“I used to look forward to seeing one gentleman in particular in whom I found a true friend. Each week he would wait by the window for me and I would wave to him and smile before coming over. He was a fairly quiet man and sometimes we would just sit together and listen to music or look at a book.
“Just being with another person was what really mattered; it didn’t matter what we talked about, it was just good to sit together and enjoy each other’s company.”
Another YOPEY Befriender was Isobel Masetti. “I befriended Pam. I really enjoyed her opening up to me about her life. She’d always have a big smile on her face telling me about the boys she liked when she was younger.
“A group of us got together to host a party at the care home and do some arts and crafts with them. It was lovely to see them all enjoy the music and being creative.”
If dementia happens in Isobel’s family: “I feel much better equipped. I have become much more educated about dementia as a whole.”
Kyra Nel joined another YOPEY Befriender scheme in Sudbury. “I had to be incredibly understanding whilst volunteering at the care home because the residents with dementia sometimes had days where they weren’t willing to talk or they would get irritable.”
Kyra befriended Leonard. “We spent time chatting about the farm he used to live on, his family and his dogs. He would ask about my dog and family and about what I had been doing that week.”
During their time as a YOPEY Befriender – the aim is they visit for an hour a week for a year – is often the first time young people experience grief. They can be invited by the family of the deceased to the funeral.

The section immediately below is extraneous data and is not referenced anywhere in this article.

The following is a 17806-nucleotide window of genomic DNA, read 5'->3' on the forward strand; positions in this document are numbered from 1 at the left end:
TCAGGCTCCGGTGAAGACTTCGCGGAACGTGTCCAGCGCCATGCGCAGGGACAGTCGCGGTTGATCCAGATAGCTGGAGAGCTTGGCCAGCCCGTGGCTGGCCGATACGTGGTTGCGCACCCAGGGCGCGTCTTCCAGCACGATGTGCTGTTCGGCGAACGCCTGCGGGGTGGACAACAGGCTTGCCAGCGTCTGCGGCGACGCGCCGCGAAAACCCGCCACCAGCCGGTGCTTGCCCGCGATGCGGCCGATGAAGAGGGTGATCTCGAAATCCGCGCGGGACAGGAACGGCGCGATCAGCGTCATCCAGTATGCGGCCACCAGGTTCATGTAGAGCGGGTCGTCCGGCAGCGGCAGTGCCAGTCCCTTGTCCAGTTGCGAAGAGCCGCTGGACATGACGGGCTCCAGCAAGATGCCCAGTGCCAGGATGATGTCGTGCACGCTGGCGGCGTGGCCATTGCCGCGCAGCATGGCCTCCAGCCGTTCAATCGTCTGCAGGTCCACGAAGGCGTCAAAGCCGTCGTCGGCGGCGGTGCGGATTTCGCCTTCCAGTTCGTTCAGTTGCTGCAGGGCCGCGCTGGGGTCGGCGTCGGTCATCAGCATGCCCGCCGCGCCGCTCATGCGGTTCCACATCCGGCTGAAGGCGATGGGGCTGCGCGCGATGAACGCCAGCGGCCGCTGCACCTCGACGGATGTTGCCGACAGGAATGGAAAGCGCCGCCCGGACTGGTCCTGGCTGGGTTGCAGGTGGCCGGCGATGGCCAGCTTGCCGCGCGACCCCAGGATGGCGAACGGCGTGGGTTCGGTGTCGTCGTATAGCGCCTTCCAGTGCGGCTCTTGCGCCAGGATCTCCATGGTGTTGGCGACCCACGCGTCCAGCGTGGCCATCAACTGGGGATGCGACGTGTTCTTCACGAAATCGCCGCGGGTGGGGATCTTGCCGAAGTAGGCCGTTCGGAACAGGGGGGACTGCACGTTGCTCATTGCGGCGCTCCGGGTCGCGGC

Kyra’s friend Leonard died. While death made Kyra sad she believes it helped her resilience and she still “thoroughly enjoyed being a YOPEY Befriender. The skills I developed will continue to help me in various aspects of life. I will always treasure the time I spent with the residents and the friendships we had.”
All three young women are now at universities, with their YOPEY Befriender experience having enhanced their applications. Mary is studying theology at Oxford, Isobel sports sciences at Southampton, and Kyra sociology at Anglia Ruskin. It is unclear whether their future careers will be related to their past volunteering, but all agree being a YOPEY Befriender made them better people.
Isobel says. “It has helped me to be more confident in holding a conversation with a variety of people.” Mary sums up: “Befriending taught me lessons I could not have learnt in any other way and for that I will be forever grateful.”
Some YOPEY Befrienders go on to careers in care. Ewan Ley was inspired by being a YOPEY Befriender to qualify in health and social care and now works full time in a care home. He loves “being able to put a smile on the faces of residents, many of whom don’t get any visitors”.
YOPEY founder Tony Gearing MBE said: “Everyone benefits from taking part in YOPEY Befriender – the elderly are less lonely, the young learn life skills, and care homes and schools can be upgraded by their inspection bodies.
“Due to a shortage of funds after the pandemic, we are asking care homes and individuals to contribute to the costs of our life-affirming services. We do not charge schools but we ask their students to fundraise.”